One of her friends said, “What happened last night?”
Abby shrugged. “Wish I knew.” The three ladies posed for a photo with Claude, then went on their way.
“Well,” Abby said, “that’s one thing I was wondering about solved. I guess we know the shot that started the Failure Revolution.”
“They didn’t deserve to die,” Fleur said. “Not because of that.”
Abby thought of Walden, and how his hatred for her shone through even as he was possessed. If she were going to start a new life after recovery, he would’ve made sure it couldn’t have happened in Caliche.
“…Mmm,” she said, after a moment. “Yeah. You’re right. Nobody deserved to die because of that.”
They reached Main Street, which would have taken them right by City Hall.
“What do you say we take the long way around?” Abby asked.
It was close to noon by the time they reached their destination. All three munched on convenience-store burritos and sipped at sweet, bubbly sodas. Unhealthy, obviously, but on the scale of indulgences as a reward for saving the world, a minor vice.
At last, they stood before Fleur’s house. Its charred, skeletal remains still stood months later after Fleur had burned it down.
She handed her lunch to Abby and stepped from the sidewalk, walking hesitantly across the scorched, brown lawn until she reached the perimeter of the house.
Abby and Claude tried to watch without being obvious about it. “They still haven’t torn it down?” Abby whispered.
Claude said back, softly, “The estate’s all tied up. Rich people die, it’s messy enough. They die like…this…and, well.” He shook his head. “Lots of sleazy relatives trying to influence our girl. I know Parky had to escort a few of them off the premises when they’d ‘visit’.” He took a sip of his huge soda. “Guess it’s coming to a head soon enough. She’ll be eighteen next year.”
Abby did a double-take. “Seriously? I always thought she was…”
“Younger? Yeah. I bet most people who meet her get that impression. I think she may have always had that…aura around her.”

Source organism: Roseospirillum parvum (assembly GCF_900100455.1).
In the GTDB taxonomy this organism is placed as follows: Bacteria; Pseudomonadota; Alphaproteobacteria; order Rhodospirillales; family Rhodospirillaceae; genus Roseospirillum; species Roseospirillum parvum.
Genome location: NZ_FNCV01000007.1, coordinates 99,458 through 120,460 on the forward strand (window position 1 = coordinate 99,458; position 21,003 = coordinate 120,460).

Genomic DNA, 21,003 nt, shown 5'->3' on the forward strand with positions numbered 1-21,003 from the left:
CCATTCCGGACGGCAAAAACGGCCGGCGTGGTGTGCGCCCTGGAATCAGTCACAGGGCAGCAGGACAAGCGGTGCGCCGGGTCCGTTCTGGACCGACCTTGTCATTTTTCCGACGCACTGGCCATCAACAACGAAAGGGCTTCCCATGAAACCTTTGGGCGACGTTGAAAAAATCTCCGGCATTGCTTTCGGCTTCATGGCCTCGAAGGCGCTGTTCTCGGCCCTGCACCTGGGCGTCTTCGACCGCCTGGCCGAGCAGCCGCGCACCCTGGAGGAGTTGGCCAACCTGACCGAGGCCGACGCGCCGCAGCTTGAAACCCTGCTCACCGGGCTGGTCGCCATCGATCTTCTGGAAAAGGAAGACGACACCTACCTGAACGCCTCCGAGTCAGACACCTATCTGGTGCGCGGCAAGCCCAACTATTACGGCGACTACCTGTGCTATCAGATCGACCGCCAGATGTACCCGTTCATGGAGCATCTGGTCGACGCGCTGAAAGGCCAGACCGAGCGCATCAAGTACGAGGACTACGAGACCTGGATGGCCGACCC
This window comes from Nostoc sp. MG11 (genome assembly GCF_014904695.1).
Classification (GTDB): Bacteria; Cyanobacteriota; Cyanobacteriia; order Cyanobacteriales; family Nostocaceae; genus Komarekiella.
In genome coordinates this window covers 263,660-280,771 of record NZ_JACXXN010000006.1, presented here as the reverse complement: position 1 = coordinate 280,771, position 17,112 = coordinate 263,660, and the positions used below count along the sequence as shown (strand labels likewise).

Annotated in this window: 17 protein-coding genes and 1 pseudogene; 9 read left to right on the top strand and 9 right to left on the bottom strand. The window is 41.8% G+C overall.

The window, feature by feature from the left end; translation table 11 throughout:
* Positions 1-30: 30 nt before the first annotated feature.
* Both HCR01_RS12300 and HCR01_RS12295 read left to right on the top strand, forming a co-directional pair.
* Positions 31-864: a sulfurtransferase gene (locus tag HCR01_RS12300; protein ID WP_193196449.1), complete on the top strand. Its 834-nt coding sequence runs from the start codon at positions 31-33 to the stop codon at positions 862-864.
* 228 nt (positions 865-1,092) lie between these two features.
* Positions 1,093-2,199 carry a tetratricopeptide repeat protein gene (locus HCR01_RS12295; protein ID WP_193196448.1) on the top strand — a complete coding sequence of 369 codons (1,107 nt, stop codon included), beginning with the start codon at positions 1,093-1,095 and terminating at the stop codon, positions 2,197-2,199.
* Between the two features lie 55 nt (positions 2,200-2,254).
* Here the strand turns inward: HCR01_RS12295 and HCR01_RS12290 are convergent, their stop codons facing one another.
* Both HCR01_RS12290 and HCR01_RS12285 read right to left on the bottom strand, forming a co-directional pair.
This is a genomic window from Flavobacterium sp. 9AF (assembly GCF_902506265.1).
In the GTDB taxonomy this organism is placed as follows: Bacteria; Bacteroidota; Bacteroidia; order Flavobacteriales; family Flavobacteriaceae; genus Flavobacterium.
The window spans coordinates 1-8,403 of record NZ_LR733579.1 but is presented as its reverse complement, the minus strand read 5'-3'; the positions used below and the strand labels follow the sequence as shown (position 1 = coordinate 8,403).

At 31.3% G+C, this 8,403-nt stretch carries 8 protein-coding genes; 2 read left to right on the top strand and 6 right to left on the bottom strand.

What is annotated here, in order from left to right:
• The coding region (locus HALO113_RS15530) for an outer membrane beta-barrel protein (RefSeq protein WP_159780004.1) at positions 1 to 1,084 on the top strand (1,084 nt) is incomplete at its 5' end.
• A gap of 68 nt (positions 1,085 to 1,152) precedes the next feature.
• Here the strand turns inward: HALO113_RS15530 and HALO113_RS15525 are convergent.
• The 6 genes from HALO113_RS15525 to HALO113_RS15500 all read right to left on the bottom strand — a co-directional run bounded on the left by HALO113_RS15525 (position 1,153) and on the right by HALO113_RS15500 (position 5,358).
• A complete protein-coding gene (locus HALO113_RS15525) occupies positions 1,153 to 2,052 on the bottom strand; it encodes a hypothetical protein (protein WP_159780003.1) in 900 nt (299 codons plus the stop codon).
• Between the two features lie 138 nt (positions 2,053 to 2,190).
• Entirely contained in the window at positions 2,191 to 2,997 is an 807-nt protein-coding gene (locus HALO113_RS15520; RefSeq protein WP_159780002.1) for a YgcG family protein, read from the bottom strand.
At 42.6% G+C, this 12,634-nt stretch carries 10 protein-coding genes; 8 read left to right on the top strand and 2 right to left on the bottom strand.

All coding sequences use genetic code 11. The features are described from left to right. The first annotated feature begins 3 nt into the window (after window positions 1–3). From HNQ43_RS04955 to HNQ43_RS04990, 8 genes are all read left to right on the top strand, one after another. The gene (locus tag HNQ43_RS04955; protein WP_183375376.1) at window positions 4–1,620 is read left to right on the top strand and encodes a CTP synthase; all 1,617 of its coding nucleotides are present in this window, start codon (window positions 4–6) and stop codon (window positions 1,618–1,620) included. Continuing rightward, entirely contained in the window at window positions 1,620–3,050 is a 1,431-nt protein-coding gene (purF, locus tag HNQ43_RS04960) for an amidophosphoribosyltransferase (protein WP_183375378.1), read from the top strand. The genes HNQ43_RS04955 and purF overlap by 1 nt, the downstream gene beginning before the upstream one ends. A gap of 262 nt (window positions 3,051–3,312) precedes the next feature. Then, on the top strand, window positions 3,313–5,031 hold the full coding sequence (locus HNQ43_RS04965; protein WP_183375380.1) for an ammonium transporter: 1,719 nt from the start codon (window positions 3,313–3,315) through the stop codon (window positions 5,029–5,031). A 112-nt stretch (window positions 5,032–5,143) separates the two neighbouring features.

Fleur picked her way through the burned frame, onto the scorched foundation. Some water pipes had melted, others still jutted up into phantom rooms. As she moved, trickles of black ash drifted down from what hadn’t caved in of the upper storey.
“Should I –?” Abby asked, but Claude put a soft hand on her arm.
Further away from them now, Fleur tiptoed over wreckage until she reached a backmost area of the ground floor. Two beams had fallen but wedged against each other, and in that cradle an immense amount of falling debris had been caught.
Anyone sitting under that spot would have been spared a crushing death. Meanwhile, the falling beams would have torn out a section of roof, allowing smoke to vent away and flames to spread elsewhere.
Fleur stood looking at that confluence for a long moment, then sat underneath the ‘V’ formed by the beams. They could see her lips move as she gazed around, as though she saw the remains of the house for the first time.
When Fleur slumped and put her face in her hands, Abby didn’t need a hint.
Abby made her careful way through the ruins until she reached Fleur. The girl looked up at her approach, a surprising lack of tears on her cheeks.
“Hey,” Abby said, and Fleur patted a spot of pitted, ash-streaked concrete beside her. Abby sat.